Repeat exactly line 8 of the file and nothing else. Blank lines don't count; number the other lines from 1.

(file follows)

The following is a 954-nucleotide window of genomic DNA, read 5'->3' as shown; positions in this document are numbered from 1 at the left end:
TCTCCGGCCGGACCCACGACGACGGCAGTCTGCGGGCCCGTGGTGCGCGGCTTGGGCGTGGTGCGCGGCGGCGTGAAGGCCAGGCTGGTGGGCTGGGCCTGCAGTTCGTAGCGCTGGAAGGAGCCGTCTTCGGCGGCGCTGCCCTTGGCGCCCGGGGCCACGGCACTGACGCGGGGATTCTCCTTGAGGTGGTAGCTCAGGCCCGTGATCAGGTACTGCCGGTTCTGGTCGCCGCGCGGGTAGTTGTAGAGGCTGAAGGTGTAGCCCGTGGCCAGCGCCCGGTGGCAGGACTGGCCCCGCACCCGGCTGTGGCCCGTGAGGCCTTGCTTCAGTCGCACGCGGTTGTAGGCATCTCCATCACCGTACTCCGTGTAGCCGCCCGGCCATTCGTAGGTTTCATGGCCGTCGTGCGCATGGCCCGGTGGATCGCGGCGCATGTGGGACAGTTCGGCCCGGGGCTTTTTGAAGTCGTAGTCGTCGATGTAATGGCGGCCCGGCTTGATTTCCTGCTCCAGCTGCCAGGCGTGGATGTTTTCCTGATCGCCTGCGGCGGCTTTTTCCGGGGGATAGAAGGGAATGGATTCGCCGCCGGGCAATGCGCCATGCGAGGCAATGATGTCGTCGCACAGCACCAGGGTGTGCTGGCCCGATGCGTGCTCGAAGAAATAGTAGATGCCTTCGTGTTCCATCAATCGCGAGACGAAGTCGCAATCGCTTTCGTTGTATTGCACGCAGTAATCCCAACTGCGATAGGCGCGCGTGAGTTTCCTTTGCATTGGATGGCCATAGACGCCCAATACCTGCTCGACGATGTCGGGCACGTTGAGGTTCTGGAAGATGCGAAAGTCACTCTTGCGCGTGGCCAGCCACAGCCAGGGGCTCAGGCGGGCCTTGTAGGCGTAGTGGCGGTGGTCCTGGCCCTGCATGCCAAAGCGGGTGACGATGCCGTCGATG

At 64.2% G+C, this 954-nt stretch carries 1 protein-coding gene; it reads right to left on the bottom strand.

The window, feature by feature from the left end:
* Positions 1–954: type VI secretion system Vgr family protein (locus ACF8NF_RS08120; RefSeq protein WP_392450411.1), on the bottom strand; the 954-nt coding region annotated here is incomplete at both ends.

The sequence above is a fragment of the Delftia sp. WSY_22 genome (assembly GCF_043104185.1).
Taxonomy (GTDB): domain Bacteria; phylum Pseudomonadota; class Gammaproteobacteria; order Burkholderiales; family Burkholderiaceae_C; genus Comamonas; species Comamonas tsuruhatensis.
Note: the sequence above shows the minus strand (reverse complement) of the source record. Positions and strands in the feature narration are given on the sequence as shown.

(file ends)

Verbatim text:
Note: the sequence above shows the minus strand (reverse complement) of the source record. Positions and strands in the feature narration are given on the sequence as shown.